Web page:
On this day (Sept. 17) in 1787, 38 of the 41 exhausted delegates in attendance in Philadelphia’s Independence Hall affixed their signatures to the final draft of what, when ratified by at least nine state ratifying conventions, would become the U.S. Constitution.
Delaware delegate George Read signed for himself and for his Delaware colleague, John Dickinson, who had taken sick a few days earlier and gone home. Dickinson, however, had left a letter authorizing Read to sign for him – making 39 signatures in all.
Part of this Monday’s convention proceedings was taken up with trying to convince three diehard delegates (Virginia delegates George Mason and Edmund Randolph and Elbridge Gerry of Massachusetts) that they should, in the spirit of unanimity, sign the draft.
They all three had repeatedly declared, in convention, that they could not, in good conscience, sign the document unless there were drastic changes, especially in the composition and powers given to Congress.
In an attempt to appease these malcontents, Nathaniel Gorham of Massachusetts offered one final amendment, which passed without opposition. It lowered from 40,000 to 30,000 the population ratio for determining the number of representatives for each state in the House of Representatives.
Surprisingly, Convention President George Washington then stood and gave his one and only official speech of the entire 116-day Convention. In support of Gorham’s motion, Washington told the delegates: “... It was much to be desired that the objections to the plan recommended might be made as few as possible – The smallness of the proportion of representatives had been considered by many members of the convention” (especially Mason, Randolph and Gerry) “an insufficient security for the rights and interests of the people.”
Even with the passage of this conciliatory motion, the three obstreperous diehards refused to sign the drafted document. Interestingly, while two of the dissidents (Mason and Gerry) worked to defeat ratification in their states, Randolph supported ratification in Virginia of the document he had earlier refused to sign.
Before the convention dissolved itself by adjournment, senior delegate Benjamin Franklin gave his most famous and longest convention speech (actually delivered by Pennsylvania colleague James Wilson). In this often-quoted speech, Franklin confessed “that there are several parts of this Constitution which I do not at present approve, but I am not sure I shall never approve them; For having lived long, I have experienced many instances of being obliged by better information or fuller consideration, to change opinions even on important subjects, which I once thought right, but found to be otherwise ... Thus I consent, sir, to this Constitution because I expect no better, and because I am not sure that it is not the best. The opinions I have had of its errors, I sacrifice to the public good – I have never whispered a syllable of them abroad – Within these walls they were born, and here they shall die.”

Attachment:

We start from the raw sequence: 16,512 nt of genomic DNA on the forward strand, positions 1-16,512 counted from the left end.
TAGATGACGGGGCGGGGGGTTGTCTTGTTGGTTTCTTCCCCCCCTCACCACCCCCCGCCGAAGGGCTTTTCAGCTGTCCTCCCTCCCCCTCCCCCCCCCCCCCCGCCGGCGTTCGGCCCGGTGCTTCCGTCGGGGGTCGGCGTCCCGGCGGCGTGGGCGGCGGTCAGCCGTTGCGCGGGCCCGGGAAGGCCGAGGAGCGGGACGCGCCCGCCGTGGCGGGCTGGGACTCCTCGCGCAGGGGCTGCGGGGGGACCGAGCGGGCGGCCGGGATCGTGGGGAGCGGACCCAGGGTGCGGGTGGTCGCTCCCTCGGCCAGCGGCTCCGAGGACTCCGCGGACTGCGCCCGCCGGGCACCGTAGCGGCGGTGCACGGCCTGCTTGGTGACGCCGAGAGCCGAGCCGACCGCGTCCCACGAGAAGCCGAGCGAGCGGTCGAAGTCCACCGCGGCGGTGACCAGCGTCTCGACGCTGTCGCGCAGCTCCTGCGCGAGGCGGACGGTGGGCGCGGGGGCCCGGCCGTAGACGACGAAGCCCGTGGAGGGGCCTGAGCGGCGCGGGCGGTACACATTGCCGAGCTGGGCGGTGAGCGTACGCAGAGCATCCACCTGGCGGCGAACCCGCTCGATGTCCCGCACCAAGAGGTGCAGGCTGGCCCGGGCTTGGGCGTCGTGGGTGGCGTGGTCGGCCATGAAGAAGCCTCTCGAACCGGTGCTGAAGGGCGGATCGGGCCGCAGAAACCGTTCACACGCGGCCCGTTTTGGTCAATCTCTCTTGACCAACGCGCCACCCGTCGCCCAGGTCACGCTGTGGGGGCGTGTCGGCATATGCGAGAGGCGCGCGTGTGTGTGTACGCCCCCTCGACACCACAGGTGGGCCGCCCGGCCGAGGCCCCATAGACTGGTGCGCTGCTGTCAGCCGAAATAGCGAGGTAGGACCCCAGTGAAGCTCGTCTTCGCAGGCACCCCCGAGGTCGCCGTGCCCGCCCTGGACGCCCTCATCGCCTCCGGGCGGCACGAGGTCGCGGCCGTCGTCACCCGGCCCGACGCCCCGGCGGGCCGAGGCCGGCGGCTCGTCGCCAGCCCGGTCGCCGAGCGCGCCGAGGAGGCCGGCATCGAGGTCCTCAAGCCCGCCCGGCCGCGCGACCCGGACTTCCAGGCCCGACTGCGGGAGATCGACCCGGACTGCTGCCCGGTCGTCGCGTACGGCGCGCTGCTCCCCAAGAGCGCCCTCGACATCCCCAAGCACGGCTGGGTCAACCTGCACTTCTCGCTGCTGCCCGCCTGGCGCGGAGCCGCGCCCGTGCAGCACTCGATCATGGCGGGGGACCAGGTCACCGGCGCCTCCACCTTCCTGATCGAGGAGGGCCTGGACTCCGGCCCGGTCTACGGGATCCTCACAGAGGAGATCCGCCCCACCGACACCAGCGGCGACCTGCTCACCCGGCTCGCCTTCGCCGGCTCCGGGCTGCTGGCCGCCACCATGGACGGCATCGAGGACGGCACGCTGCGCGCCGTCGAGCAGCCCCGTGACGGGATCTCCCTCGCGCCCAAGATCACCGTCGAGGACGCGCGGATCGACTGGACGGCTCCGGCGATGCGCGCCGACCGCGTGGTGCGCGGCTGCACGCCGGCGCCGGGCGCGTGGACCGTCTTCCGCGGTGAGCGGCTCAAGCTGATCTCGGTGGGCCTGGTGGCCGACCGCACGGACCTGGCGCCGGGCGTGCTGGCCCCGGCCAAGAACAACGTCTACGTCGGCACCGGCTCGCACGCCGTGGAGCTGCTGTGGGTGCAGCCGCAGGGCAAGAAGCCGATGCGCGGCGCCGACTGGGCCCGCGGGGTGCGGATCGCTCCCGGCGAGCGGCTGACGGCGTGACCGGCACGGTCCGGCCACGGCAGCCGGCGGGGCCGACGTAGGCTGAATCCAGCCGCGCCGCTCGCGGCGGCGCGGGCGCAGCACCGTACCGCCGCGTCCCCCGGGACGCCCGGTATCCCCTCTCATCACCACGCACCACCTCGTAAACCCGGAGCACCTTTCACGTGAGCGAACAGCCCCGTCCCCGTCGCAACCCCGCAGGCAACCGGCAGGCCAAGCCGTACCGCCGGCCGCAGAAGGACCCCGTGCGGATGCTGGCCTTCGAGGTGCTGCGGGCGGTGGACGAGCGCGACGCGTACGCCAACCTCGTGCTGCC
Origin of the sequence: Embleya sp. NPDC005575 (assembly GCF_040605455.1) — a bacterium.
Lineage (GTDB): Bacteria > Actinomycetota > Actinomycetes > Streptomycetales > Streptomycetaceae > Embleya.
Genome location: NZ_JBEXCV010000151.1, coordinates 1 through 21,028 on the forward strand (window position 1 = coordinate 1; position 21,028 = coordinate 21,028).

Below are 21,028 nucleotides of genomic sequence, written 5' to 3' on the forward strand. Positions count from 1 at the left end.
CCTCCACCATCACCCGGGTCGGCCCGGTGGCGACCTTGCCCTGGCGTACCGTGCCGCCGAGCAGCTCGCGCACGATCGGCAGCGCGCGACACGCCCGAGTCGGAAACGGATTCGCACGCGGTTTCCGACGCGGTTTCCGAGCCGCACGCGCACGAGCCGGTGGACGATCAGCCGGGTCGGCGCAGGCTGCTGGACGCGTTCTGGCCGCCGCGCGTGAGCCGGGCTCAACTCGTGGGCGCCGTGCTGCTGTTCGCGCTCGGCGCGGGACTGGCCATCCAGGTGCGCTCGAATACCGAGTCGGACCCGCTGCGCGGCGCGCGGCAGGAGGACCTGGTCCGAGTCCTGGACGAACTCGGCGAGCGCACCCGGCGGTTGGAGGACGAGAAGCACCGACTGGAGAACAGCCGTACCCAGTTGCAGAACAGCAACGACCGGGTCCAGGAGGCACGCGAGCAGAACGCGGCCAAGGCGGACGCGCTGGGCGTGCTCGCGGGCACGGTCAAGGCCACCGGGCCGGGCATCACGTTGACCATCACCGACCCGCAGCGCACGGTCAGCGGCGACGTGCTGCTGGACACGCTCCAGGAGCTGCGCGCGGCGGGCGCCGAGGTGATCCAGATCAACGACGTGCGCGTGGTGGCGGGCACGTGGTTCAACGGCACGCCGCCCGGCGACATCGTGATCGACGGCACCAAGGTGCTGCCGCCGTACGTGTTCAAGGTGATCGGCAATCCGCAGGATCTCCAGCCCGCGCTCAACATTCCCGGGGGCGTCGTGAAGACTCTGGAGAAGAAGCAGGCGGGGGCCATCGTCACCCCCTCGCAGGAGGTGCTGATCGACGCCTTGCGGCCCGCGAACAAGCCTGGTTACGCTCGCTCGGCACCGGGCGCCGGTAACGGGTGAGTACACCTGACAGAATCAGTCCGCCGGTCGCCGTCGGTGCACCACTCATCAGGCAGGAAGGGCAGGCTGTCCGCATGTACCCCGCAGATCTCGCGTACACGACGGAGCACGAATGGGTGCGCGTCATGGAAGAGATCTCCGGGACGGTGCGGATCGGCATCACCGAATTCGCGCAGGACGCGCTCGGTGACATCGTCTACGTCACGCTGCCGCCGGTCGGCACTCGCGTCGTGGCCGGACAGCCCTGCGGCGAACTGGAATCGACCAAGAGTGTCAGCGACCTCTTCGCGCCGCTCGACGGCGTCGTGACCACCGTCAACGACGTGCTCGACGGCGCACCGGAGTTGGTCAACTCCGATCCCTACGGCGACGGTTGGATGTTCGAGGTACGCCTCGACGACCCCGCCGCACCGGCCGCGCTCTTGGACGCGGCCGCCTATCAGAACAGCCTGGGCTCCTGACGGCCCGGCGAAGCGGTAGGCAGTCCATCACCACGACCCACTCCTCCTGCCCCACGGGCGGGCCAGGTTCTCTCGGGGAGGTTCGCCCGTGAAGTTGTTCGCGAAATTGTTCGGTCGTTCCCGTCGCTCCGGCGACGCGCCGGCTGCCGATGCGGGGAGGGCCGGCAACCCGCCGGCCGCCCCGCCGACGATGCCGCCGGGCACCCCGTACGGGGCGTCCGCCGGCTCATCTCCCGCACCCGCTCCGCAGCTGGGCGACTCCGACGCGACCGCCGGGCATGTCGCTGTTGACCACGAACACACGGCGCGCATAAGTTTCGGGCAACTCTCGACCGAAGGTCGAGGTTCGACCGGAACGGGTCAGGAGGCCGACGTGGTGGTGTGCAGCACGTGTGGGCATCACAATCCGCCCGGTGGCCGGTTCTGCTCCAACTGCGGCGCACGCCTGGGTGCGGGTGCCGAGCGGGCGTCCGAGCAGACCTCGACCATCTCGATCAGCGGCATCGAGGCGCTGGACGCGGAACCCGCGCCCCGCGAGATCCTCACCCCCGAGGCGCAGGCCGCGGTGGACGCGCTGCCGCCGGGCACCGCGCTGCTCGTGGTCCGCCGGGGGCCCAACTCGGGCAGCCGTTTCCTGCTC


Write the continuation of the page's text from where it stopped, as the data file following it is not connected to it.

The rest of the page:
Shortly after the 4 p.m. adjournment, Franklin was heard to have remarked to a colleague that he noticed on the back of the convention president’s chair a carved replica of a sun. During the long weeks of deliberations, he said he could not determine the sun’s movement. However, on that last day he had come to the conclusion “that it is a rising and not a setting sun.”
That evening (Monday, Sept. 17, 1787), Washington wrote in his diary that shortly after adjournment, the delegates gathered at “the City Tavern, dined together and took a cordial leave of each other.”
• Crystal Lake resident Joseph C. Morton is professor emeritus at Northeastern Illinois University and author of “The American Revolution” and “Shapers of the Great Debate at the Constitutional Convention of 1787.” He is available for tutoring, talks and workshops on American history. Email him at firstname.lastname@example.org.